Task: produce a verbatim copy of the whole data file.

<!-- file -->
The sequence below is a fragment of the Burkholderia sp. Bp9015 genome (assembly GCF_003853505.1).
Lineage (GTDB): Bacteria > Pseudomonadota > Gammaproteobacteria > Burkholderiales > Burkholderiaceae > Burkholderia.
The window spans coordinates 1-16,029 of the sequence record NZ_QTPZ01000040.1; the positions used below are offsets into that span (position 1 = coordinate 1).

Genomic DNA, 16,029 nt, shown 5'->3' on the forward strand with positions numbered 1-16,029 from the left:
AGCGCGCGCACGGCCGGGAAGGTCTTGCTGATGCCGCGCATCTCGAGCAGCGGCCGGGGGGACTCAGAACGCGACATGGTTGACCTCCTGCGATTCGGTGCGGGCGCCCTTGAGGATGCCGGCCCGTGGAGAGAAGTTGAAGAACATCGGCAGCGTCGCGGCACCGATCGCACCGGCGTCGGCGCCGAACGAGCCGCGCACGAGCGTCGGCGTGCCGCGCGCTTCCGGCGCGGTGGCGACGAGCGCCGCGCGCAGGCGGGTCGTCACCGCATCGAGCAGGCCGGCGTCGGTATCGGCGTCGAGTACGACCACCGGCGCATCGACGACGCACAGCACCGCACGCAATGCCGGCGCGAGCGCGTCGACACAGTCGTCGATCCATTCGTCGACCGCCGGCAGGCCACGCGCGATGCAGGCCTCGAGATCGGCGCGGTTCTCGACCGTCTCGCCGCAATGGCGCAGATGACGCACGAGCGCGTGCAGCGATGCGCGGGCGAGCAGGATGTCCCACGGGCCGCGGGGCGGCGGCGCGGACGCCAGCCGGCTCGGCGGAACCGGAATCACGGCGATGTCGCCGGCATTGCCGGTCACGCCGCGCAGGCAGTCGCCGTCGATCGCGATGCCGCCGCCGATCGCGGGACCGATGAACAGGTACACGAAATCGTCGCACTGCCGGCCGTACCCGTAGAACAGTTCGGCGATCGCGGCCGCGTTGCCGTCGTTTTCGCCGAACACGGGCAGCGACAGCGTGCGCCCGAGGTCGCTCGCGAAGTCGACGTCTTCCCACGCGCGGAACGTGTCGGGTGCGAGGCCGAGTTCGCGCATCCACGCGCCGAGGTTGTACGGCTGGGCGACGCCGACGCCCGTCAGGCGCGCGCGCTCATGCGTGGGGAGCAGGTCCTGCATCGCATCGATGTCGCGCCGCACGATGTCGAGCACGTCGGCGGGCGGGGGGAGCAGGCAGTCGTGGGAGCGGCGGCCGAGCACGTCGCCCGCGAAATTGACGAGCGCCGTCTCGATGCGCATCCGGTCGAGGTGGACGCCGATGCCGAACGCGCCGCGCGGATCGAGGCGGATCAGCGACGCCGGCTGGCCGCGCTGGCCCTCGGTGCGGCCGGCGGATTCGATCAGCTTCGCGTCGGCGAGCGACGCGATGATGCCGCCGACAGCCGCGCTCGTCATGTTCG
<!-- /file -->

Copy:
The sequence below is a fragment of the Burkholderia sp. Bp9015 genome (assembly GCF_003853505.1).
Lineage (GTDB): Bacteria > Pseudomonadota > Gammaproteobacteria > Burkholderiales > Burkholderiaceae > Burkholderia.
The window spans coordinates 1-16,029 of the sequence record NZ_QTPZ01000040.1; the positions used below are offsets into that span (position 1 = coordinate 1).

Genomic DNA, 16,029 nt, shown 5'->3' on the forward strand with positions numbered 1-16,029 from the left:
AGCGCGCGCACGGCCGGGAAGGTCTTGCTGATGCCGCGCATCTCGAGCAGCGGCCGGGGGGACTCAGAACGCGACATGGTTGACCTCCTGCGATTCGGTGCGGGCGCCCTTGAGGATGCCGGCCCGTGGAGAGAAGTTGAAGAACATCGGCAGCGTCGCGGCACCGATCGCACCGGCGTCGGCGCCGAACGAGCCGCGCACGAGCGTCGGCGTGCCGCGCGCTTCCGGCGCGGTGGCGACGAGCGCCGCGCGCAGGCGGGTCGTCACCGCATCGAGCAGGCCGGCGTCGGTATCGGCGTCGAGTACGACCACCGGCGCATCGACGACGCACAGCACCGCACGCAATGCCGGCGCGAGCGCGTCGACACAGTCGTCGATCCATTCGTCGACCGCCGGCAGGCCACGCGCGATGCAGGCCTCGAGATCGGCGCGGTTCTCGACCGTCTCGCCGCAATGGCGCAGATGACGCACGAGCGCGTGCAGCGATGCGCGGGCGAGCAGGATGTCCCACGGGCCGCGGGGCGGCGGCGCGGACGCCAGCCGGCTCGGCGGAACCGGAATCACGGCGATGTCGCCGGCATTGCCGGTCACGCCGCGCAGGCAGTCGCCGTCGATCGCGATGCCGCCGCCGATCGCGGGACCGATGAACAGGTACACGAAATCGTCGCACTGCCGGCCGTACCCGTAGAACAGTTCGGCGATCGCGGCCGCGTTGCCGTCGTTTTCGCCGAACACGGGCAGCGACAGCGTGCGCCCGAGGTCGCTCGCGAAGTCGACGTCTTCCCACGCGCGGAACGTGTCGGGTGCGAGGCCGAGTTCGCGCATCCACGCGCCGAGGTTGTACGGCTGGGCGACGCCGACGCCCGTCAGGCGCGCGCGCTCATGCGTGGGGAGCAGGTCCTGCATCGCATCGATGTCGCGCCGCACGATGTCGAGCACGTCGGCGGGCGGGGGGAGCAGGCAGTCGTGGGAGCGGCGGCCGAGCACGTCGCCCGCGAAATTGACGAGCGCCGTCTCGATGCGCATCCGGTCGAGGTGGACGCCGATGCCGAACGCGCCGCGCGGATCGAGGCGGATCAGCGACGCCGGCTGGCCGCGCTGGCCCTCGGTGCGGCCGGCGGATTCGATCAGCTTCGCGTCGGCGAGCGACGCGATGATGCCGCCGACAGCCGCGCTCGTCATGTTCG